When applying a current to an aqueous solution of tin(II) chloride, tin crystals grow from the cathode. However, I'm not sure about the anode. It seems like there are two possible reactions:

$$\ce{2 Sn^2+(aq) + 4 Cl-(aq) -> Sn(s) + SnCl4(aq)}$$


$$\ce{Sn^2+ (aq) + 2 Cl- (aq) -> Sn(s) + Cl2}$$

Online sources that I've found — including an educational lab and YouTube videos of the experiment being performed — give inconsistent answers. I'm thinking that both products are produced; if that is the case, how can I predict exactly how much of each will be produced? Can other factors, e.g. current, electrode material, pH change the results?


1 Answer 1


Let's try to look at those electrons. C - cathode, A - anode.

$$ \begin{align} &\mathrm{C(-):} &\ce{Sn^2+ + 2e- &→ Sn^0} \\ &\mathrm{A(+):} &\ce{2Cl^- &→ Cl2^0 + 2e-} \end{align} $$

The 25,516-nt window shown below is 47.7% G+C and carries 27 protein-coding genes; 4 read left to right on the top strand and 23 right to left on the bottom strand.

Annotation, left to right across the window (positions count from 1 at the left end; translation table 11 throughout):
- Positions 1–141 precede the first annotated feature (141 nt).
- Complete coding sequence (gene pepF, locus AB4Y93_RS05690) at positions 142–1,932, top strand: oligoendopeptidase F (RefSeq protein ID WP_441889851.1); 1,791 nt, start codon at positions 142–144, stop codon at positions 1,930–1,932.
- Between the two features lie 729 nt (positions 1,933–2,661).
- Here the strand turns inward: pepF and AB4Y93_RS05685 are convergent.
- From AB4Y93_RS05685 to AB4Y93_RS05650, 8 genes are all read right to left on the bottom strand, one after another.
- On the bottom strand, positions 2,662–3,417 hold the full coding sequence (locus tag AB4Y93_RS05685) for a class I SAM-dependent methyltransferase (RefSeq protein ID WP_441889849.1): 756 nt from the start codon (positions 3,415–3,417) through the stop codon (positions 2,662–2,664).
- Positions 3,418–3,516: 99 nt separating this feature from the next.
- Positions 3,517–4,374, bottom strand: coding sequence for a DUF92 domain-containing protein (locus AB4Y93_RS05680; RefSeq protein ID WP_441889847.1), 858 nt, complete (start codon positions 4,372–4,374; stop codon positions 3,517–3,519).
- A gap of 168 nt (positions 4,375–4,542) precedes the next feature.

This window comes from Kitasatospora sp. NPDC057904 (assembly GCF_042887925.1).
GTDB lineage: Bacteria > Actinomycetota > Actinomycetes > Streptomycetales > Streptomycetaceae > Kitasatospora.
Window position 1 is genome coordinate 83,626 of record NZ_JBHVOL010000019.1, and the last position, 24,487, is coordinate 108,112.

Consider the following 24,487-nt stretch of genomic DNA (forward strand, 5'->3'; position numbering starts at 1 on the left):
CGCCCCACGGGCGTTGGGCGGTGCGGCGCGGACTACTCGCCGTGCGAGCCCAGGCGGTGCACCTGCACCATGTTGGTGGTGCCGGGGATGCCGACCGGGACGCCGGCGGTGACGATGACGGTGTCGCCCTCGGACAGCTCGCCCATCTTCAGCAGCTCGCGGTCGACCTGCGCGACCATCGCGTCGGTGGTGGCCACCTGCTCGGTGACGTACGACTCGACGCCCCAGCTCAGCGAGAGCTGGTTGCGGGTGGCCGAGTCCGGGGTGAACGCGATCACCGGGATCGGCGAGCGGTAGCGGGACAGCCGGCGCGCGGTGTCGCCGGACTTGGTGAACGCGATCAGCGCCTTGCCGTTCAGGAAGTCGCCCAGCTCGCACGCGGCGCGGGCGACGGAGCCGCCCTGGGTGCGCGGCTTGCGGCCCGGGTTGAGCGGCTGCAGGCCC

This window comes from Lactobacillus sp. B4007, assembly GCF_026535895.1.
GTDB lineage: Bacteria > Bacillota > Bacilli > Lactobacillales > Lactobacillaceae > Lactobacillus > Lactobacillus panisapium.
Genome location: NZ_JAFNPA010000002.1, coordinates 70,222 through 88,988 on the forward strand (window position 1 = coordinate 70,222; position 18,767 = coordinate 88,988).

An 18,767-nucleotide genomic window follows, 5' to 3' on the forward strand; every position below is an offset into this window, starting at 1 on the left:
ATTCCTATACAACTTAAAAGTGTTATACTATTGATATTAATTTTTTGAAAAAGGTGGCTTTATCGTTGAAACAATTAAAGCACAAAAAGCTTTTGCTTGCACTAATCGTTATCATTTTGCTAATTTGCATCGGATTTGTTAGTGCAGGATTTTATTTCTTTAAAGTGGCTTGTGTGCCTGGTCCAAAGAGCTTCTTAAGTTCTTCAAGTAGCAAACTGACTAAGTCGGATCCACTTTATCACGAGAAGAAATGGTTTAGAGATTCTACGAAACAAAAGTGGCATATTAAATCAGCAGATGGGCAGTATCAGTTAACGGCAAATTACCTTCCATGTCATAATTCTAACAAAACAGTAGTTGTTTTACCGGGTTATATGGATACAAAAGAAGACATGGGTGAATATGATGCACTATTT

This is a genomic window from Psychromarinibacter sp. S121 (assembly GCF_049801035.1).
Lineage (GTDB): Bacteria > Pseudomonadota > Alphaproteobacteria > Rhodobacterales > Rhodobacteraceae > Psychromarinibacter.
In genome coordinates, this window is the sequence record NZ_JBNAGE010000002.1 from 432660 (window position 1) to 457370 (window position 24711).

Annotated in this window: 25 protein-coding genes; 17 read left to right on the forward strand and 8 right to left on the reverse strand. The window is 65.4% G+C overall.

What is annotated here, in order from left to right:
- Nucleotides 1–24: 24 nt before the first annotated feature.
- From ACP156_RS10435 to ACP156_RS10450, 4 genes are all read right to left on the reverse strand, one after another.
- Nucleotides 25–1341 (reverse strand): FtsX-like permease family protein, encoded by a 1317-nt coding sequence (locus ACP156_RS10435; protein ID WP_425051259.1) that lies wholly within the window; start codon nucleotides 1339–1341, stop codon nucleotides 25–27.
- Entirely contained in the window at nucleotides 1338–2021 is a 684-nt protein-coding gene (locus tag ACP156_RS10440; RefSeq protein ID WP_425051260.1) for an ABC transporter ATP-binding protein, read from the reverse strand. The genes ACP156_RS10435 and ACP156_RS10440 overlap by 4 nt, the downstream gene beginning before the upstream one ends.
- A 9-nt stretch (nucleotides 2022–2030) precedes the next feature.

So, your second reaction is right. But the first is wrong: $\ce{Sn}$ is reduced, but there are no oxidation. You should use

$$\ce{Sn + 2 Cl2 → SnCl4}$$

But I should mention that this reaction is for $\pu{115 °C}$, so don't worry, it won't go for your conditions.

Another way is

$$\ce{SnCl2 + Cl2 → SnCl4}$$

It requires a lot of work, bubbling $\ce{Cl2}$ through aqueous solution and distillation in the end, so you also shouldn't worry.

You can basically think that all you $\ce{Sn}$ that becomes a part of new structure goes into solid $\ce{Sn}$. It's acceptable since synthesis of $\ce{SnCl4}$ is not an easy thing.


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